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Driven: 2009 Chevrolet Traverse

April 14, 2009

2009 Chevrolet Traverse

2009 Chevrolet Traverse

The best vehicles exude character befitting the vehicle's brand. Character doesn't magically appear by some accidental assemblage of parts. A vehicle's character comes from engineers and designers who know, systemically, what the vehicle should look and feel like. This is why luxury drips from the grille of a Rolls-Royce and why one look at a Lotus explains the car's purpose in life.

Similarly, 2009 Chevrolet Traverse, Chevy's version of GM's full-size crossover (see our full review here) has spot-on character. This notion struck us after returning from a trip to drive the 2010 Volvo XC60, an all-new mid-size crossover from the Swedes.

The Volvo was certainly "a Volvo" because of its focus on safety. (Every Volvo has to be about safety first.) Furthermore, the XC60 trumpeted its Scandinavian heritage with design cues such as natural wood tones and sweeping interior shapes. These are elements of the Volvo's character.

The 2009 Chevy Traverse was waiting for us in Detroit upon our return. Compared to the XC60, the Traverse looked plain but handsome. The modest interior featured high-quality cloth seating and clean instrument cluster adorned with well-placed bits of chrome. Build quality was excellent, something we could tell because our test drive took place during a particularly cold week in Detroit with temperatures well below freezing (this often causes rattles and squeaks in vehicles that aren't particularly well assembled). Compared to the XC60, the seven-passenger Traverse (with three rows of seats) was huge inside, a reality born out by the Chevy having about 49 more cubic feet of maximum cargo volume than the Volvo.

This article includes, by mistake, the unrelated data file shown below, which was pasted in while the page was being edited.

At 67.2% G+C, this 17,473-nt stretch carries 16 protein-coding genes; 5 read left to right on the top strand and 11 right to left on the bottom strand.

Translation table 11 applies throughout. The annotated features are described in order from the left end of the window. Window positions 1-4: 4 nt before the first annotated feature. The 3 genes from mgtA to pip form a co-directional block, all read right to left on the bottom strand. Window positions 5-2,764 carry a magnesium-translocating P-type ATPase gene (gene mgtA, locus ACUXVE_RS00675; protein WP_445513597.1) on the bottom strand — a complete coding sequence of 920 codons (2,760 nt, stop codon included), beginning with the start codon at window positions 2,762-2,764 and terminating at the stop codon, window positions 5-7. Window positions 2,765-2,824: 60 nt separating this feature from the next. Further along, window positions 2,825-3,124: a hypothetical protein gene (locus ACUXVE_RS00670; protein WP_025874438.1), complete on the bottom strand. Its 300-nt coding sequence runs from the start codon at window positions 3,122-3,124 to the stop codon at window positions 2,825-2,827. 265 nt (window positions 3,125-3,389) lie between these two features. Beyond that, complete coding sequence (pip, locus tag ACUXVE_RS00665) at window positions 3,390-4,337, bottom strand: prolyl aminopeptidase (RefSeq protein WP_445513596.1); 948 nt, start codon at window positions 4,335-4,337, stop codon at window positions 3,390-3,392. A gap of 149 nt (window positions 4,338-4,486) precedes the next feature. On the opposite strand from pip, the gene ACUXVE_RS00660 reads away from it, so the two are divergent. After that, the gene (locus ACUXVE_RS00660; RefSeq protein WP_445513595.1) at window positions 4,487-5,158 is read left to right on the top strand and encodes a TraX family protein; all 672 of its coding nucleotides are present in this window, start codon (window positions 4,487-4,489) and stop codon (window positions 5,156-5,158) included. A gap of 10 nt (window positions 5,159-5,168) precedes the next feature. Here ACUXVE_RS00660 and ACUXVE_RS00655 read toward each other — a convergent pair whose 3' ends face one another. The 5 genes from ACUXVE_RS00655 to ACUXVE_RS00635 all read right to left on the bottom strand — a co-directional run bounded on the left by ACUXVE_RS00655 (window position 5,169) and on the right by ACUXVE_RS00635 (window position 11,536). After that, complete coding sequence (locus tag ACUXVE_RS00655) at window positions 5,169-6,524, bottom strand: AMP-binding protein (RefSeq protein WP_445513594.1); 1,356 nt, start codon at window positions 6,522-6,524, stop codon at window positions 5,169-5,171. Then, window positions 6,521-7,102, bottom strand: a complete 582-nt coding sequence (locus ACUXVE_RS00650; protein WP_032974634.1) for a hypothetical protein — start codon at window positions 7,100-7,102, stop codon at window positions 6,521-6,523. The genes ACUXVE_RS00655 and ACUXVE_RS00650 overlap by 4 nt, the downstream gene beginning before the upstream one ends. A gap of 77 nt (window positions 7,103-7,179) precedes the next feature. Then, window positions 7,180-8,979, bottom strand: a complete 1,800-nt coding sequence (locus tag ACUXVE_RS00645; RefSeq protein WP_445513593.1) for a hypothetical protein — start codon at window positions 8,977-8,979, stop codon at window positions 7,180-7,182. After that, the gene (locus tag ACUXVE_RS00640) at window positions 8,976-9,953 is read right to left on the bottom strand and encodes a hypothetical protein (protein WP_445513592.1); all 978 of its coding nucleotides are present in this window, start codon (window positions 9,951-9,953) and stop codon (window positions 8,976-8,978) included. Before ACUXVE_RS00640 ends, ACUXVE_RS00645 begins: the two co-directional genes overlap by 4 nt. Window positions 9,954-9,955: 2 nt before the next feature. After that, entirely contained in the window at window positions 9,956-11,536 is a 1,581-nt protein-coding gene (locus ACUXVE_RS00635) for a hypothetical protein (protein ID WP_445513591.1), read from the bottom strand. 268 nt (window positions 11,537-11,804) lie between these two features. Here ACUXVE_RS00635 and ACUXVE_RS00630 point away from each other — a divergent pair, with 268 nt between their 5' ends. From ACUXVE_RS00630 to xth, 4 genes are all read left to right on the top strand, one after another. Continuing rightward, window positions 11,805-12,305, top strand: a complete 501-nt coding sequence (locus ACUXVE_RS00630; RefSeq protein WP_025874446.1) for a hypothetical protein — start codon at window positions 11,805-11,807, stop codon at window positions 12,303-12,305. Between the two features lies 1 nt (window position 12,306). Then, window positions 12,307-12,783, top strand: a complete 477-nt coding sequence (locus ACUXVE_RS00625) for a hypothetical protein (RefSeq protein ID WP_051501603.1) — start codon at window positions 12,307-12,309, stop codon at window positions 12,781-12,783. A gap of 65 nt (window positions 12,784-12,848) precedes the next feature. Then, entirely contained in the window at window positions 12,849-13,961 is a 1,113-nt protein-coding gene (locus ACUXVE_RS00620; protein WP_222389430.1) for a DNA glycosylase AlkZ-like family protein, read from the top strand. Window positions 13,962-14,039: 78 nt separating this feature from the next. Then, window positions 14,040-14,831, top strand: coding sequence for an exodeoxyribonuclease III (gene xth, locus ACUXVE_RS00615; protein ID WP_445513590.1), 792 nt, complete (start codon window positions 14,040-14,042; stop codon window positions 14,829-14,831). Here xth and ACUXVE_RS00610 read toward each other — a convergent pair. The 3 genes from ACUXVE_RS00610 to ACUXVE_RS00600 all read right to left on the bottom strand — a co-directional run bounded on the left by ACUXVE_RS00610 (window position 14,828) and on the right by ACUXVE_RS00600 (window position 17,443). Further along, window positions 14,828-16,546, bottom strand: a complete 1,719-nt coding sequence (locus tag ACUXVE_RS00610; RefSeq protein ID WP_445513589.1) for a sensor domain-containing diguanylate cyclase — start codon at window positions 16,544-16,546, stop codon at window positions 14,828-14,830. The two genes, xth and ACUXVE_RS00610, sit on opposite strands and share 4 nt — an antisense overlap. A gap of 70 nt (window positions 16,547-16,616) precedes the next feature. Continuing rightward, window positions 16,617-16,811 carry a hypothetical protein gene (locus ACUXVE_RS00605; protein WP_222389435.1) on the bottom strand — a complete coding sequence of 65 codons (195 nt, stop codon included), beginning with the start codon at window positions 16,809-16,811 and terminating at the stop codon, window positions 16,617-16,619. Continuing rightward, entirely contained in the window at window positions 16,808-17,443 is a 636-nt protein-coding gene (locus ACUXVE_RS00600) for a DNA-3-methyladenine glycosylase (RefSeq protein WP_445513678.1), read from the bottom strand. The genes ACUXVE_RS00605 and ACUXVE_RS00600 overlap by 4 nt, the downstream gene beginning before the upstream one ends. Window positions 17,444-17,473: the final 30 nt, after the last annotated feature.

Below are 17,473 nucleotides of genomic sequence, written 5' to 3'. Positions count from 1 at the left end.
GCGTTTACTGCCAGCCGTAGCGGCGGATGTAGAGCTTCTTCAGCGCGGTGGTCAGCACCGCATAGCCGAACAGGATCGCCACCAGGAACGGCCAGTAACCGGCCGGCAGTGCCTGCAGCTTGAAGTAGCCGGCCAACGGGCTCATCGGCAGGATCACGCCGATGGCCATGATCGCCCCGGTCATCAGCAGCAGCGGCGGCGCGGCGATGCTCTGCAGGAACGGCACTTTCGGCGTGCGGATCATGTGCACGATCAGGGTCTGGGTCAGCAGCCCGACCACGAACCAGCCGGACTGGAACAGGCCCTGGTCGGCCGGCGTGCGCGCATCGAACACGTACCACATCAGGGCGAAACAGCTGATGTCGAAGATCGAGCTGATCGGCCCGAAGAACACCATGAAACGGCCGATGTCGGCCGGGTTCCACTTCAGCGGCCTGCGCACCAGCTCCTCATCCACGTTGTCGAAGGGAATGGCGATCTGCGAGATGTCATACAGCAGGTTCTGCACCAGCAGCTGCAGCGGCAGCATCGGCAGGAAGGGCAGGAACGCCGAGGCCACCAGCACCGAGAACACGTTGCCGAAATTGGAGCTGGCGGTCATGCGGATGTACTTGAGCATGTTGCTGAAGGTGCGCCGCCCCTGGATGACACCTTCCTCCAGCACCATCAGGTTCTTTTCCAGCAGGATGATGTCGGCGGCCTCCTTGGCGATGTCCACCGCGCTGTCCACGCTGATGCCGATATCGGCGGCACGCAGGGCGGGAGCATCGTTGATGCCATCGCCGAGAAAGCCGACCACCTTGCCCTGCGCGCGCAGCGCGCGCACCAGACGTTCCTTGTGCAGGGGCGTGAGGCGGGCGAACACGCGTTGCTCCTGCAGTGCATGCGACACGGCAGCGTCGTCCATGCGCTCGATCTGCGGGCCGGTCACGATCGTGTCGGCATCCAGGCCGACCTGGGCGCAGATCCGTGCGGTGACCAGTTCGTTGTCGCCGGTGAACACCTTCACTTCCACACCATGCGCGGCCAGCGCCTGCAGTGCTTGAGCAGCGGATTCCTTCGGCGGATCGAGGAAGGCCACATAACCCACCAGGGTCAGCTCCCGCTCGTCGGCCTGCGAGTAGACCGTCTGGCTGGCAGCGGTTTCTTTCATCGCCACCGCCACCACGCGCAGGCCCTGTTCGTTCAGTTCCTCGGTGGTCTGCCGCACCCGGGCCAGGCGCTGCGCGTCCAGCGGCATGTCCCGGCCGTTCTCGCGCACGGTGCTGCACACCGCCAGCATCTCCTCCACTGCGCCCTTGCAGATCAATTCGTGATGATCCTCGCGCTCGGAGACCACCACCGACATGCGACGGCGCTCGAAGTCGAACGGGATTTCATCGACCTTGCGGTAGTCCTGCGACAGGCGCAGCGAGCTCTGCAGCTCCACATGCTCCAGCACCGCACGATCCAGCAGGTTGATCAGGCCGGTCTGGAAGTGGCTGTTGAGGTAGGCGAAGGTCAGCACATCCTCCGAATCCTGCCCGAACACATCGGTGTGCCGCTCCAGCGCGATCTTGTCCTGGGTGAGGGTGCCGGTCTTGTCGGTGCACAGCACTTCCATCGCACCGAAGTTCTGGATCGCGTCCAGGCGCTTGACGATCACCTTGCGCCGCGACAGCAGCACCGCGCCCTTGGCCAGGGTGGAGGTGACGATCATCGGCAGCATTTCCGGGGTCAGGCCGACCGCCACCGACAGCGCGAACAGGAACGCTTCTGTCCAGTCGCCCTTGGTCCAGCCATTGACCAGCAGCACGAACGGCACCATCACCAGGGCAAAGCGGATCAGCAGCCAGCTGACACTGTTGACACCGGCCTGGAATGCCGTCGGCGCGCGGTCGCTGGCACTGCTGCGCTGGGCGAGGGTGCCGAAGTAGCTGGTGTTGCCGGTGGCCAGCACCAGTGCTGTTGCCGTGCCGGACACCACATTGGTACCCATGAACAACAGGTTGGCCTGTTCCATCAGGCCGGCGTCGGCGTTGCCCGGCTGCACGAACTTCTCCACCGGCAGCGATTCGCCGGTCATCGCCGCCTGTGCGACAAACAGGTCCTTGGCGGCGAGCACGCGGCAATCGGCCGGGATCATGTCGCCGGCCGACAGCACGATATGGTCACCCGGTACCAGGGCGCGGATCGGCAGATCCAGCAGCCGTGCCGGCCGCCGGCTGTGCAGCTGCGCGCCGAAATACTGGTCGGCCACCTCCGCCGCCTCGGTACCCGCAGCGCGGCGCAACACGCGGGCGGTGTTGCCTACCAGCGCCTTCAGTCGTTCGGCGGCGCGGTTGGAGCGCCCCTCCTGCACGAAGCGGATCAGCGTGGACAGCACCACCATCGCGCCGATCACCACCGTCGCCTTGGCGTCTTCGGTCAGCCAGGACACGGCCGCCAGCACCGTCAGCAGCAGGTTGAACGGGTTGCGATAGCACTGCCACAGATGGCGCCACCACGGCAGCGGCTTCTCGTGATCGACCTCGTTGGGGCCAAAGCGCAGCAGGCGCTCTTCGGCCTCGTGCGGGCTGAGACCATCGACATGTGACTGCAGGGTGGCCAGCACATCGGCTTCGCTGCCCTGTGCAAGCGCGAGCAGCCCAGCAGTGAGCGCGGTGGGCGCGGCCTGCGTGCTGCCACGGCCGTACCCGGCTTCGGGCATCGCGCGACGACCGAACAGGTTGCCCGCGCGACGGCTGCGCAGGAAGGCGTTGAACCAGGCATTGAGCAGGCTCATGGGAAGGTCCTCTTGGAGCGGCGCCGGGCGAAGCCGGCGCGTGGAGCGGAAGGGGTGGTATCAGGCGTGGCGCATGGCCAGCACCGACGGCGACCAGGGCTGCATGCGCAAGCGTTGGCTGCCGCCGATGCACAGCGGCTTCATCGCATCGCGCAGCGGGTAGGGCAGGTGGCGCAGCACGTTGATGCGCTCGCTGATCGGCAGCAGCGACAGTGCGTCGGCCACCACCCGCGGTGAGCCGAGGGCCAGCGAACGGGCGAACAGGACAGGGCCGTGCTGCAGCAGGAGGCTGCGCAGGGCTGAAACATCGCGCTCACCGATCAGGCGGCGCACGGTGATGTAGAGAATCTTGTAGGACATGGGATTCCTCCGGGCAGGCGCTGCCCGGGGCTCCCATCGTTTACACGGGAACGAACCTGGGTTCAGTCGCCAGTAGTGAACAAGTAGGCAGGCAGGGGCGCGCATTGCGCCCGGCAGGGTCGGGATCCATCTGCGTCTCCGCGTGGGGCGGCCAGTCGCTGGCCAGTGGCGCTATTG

The direct-injected 3.6-liter V-6 engine (new to the big GM crossovers in 2009) feels as smooth in the Chevy as it does in the Cadillacs from whence it came. A six-speed gearbox performs as it should, automatically keeping the crossover in the right gear at the right time (that's why they're called "automatics"). The Chevy doesn't come with trendy titanium paddle shifters like some other crossovers, but what's there works fine and returns mileage that should make the XC60 blush in embarrassment; 17 city mpg, 24 highway mpg. This figure is for the front-wheel drive version, but even the all-wheel drive Traverse beats the smaller XC60's, with 16 mpg city, 23 mpg highway. The five-passenger XC60 gets 16 city/22 highway.

2010 Volvo XC60

2010 Volvo XC60

The 2009 Chevy Traverse equipped in its base 1LT form is perhaps the perfect embodiment of Chevrolet; handsome, comfortable, efficient, and affordable. The Traverse stickered for about $31,000. (Compared to the XC60 sticker that's closer to $38,000.) This is the combination of character traits that made Chevy one of America's great brands. Obviously, the designers and engineers who worked on the Traverse knew what they were doing.

Before the comments fly about comparing the Traverse to the XC60; we know that these vehicles are not competitors and that buyers won't cross shop these two crossovers. The above is simply an object lesson in how two companies express the character of their vehicles.

For more on each vehicle--including specs, pricing, dealer info and a full set of high-resolution photos, steer over to our 2010 Volvo XC60 and 2009 Chevrolet Traverse pages.r22

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